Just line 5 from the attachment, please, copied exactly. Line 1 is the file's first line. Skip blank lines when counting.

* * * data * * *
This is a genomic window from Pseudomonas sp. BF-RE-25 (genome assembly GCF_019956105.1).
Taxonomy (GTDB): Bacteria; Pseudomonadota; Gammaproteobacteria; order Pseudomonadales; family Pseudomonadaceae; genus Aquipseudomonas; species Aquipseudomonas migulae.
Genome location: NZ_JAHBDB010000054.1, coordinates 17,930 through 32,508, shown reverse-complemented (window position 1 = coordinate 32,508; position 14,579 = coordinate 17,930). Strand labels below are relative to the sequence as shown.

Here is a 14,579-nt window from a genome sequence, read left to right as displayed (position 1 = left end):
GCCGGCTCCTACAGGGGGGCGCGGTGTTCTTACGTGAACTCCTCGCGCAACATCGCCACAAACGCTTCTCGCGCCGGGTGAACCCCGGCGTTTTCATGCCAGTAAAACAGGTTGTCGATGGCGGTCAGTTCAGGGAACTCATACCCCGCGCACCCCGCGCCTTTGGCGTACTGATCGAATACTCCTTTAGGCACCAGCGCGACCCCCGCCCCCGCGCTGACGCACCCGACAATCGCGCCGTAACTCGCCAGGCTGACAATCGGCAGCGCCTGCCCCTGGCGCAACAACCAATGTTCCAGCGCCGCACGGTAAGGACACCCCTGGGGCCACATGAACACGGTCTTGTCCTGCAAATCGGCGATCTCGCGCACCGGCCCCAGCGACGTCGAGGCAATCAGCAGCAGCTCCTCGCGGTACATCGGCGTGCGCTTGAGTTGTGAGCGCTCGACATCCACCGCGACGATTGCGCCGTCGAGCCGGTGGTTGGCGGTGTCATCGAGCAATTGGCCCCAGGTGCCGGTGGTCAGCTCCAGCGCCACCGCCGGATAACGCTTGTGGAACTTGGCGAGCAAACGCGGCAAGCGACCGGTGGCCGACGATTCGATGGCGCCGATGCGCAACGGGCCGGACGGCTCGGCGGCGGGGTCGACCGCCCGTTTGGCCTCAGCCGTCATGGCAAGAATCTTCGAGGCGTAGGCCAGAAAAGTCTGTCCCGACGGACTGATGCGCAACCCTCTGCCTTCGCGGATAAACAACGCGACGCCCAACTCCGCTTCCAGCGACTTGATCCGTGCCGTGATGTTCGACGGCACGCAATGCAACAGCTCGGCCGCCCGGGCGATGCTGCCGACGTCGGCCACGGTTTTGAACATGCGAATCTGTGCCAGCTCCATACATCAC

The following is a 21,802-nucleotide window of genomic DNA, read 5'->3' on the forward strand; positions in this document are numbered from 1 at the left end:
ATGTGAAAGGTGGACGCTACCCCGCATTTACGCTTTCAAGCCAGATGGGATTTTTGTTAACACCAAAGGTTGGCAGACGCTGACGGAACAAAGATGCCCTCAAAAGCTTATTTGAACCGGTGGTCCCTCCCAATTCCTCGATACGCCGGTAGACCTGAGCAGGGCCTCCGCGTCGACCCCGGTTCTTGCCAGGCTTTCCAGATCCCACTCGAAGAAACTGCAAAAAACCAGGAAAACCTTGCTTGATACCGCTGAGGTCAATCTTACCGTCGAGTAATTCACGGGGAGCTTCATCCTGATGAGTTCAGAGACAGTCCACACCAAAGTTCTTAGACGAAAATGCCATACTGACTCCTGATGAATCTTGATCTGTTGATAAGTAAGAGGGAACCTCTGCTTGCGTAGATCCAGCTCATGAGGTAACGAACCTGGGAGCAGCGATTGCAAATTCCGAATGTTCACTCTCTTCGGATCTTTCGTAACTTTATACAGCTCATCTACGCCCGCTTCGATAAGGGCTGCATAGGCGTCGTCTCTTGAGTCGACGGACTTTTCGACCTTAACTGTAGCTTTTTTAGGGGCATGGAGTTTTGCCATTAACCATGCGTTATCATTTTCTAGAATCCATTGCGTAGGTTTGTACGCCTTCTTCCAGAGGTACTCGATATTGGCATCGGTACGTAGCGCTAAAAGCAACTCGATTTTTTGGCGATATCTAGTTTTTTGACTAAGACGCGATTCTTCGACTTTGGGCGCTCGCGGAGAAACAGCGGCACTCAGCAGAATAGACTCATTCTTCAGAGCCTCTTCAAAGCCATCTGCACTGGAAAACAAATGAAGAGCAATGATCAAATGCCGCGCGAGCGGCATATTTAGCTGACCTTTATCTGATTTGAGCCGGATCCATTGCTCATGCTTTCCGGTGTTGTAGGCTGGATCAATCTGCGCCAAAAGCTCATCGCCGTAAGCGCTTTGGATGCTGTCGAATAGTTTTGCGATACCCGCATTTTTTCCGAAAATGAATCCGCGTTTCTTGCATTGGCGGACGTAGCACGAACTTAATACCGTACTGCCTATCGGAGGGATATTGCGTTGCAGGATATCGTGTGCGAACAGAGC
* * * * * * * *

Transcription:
GCCGGCTCCTACAGGGGGGCGCGGTGTTCTTACGTGAACTCCTCGCGCAACATCGCCACAAACGCTTCTCGCGCCGGGTGAACCCCGGCGTTTTCATGCCAGTAAAACAGGTTGTCGATGGCGGTCAGTTCAGGGAACTCATACCCCGCGCACCCCGCGCCTTTGGCGTACTGATCGAATACTCCTTTAGGCACCAGCGCGACCCCCGCCCCCGCGCTGACGCACCCGACAATCGCGCCGTAACTCGCCAGGCTGACAATCGGCAGCGCCTGCCCCTGGCGCAACAACCAATGTTCCAGCGCCGCACGGTAAGGACACCCCTGGGGCCACATGAACACGGTCTTGTCCTGCAAATCGGCGATCTCGCGCACCGGCCCCAGCGACGTCGAGGCAATCAGCAGCAGCTCCTCGCGGTACATCGGCGTGCGCTTGAGTTGTGAGCGCTCGACATCCACCGCGACGATTGCGCCGTCGAGCCGGTGGTTGGCGGTGTCATCGAGCAATTGGCCCCAGGTGCCGGTGGTCAGCTCCAGCGCCACCGCCGGATAACGCTTGTGGAACTTGGCGAGCAAACGCGGCAAGCGACCGGTGGCCGACGATTCGATGGCGCCGATGCGCAACGGGCCGGACGGCTCGGCGGCGGGGTCGACCGCCCGTTTGGCCTCAGCCGTCATGGCAAGAATCTTCGAGGCGTAGGCCAGAAAAGTCTGTCCCGACGGACTGATGCGCAACCCTCTGCCTTCGCGGATAAACAACGCGACGCCCAACTCCGCTTCCAGCGACTTGATCCGTGCCGTGATGTTCGACGGCACGCAATGCAACAGCTCGGCCGCCCGGGCGATGCTGCCGACGTCGGCCACGGTTTTGAACATGCGAATCTGTGCCAGCTCCATACATCAC